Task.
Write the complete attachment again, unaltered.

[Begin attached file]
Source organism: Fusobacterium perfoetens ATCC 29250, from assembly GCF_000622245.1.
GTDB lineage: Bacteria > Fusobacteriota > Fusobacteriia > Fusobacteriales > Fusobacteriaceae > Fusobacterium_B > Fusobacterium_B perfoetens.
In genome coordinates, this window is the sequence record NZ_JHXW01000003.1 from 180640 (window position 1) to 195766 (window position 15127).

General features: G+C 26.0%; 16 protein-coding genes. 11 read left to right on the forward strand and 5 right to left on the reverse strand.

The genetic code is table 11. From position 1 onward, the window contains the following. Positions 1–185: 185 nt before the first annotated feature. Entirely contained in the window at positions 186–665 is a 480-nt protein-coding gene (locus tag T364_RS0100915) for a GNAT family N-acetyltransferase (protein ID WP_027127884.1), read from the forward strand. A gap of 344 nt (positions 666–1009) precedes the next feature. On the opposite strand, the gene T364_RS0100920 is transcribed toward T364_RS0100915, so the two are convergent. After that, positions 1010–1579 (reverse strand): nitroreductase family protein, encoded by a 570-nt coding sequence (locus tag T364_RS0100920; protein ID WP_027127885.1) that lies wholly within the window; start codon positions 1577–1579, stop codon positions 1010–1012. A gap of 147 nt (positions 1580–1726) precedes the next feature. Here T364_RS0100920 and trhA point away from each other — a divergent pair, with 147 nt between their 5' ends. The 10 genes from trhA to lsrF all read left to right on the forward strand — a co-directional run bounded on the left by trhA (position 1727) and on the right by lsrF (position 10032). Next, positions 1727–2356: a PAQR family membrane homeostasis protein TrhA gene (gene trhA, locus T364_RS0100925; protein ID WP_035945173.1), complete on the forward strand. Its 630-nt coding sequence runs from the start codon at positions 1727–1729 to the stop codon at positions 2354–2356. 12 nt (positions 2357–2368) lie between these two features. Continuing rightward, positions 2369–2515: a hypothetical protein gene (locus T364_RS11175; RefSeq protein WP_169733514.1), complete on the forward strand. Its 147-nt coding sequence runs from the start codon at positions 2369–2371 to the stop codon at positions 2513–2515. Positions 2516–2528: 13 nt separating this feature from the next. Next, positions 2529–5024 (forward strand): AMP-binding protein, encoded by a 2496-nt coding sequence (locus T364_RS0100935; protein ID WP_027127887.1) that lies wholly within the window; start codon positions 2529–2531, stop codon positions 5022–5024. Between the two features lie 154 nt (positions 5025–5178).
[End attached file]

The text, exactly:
Source organism: Fusobacterium perfoetens ATCC 29250, from assembly GCF_000622245.1.
GTDB lineage: Bacteria > Fusobacteriota > Fusobacteriia > Fusobacteriales > Fusobacteriaceae > Fusobacterium_B > Fusobacterium_B perfoetens.
In genome coordinates, this window is the sequence record NZ_JHXW01000003.1 from 180640 (window position 1) to 195766 (window position 15127).

General features: G+C 26.0%; 16 protein-coding genes. 11 read left to right on the forward strand and 5 right to left on the reverse strand.

The genetic code is table 11. From position 1 onward, the window contains the following. Positions 1–185: 185 nt before the first annotated feature. Entirely contained in the window at positions 186–665 is a 480-nt protein-coding gene (locus tag T364_RS0100915) for a GNAT family N-acetyltransferase (protein ID WP_027127884.1), read from the forward strand. A gap of 344 nt (positions 666–1009) precedes the next feature. On the opposite strand, the gene T364_RS0100920 is transcribed toward T364_RS0100915, so the two are convergent. After that, positions 1010–1579 (reverse strand): nitroreductase family protein, encoded by a 570-nt coding sequence (locus tag T364_RS0100920; protein ID WP_027127885.1) that lies wholly within the window; start codon positions 1577–1579, stop codon positions 1010–1012. A gap of 147 nt (positions 1580–1726) precedes the next feature. Here T364_RS0100920 and trhA point away from each other — a divergent pair, with 147 nt between their 5' ends. The 10 genes from trhA to lsrF all read left to right on the forward strand — a co-directional run bounded on the left by trhA (position 1727) and on the right by lsrF (position 10032). Next, positions 1727–2356: a PAQR family membrane homeostasis protein TrhA gene (gene trhA, locus T364_RS0100925; protein ID WP_035945173.1), complete on the forward strand. Its 630-nt coding sequence runs from the start codon at positions 1727–1729 to the stop codon at positions 2354–2356. 12 nt (positions 2357–2368) lie between these two features. Continuing rightward, positions 2369–2515: a hypothetical protein gene (locus T364_RS11175; RefSeq protein WP_169733514.1), complete on the forward strand. Its 147-nt coding sequence runs from the start codon at positions 2369–2371 to the stop codon at positions 2513–2515. Positions 2516–2528: 13 nt separating this feature from the next. Next, positions 2529–5024 (forward strand): AMP-binding protein, encoded by a 2496-nt coding sequence (locus T364_RS0100935; protein ID WP_027127887.1) that lies wholly within the window; start codon positions 2529–2531, stop codon positions 5022–5024. Between the two features lie 154 nt (positions 5025–5178).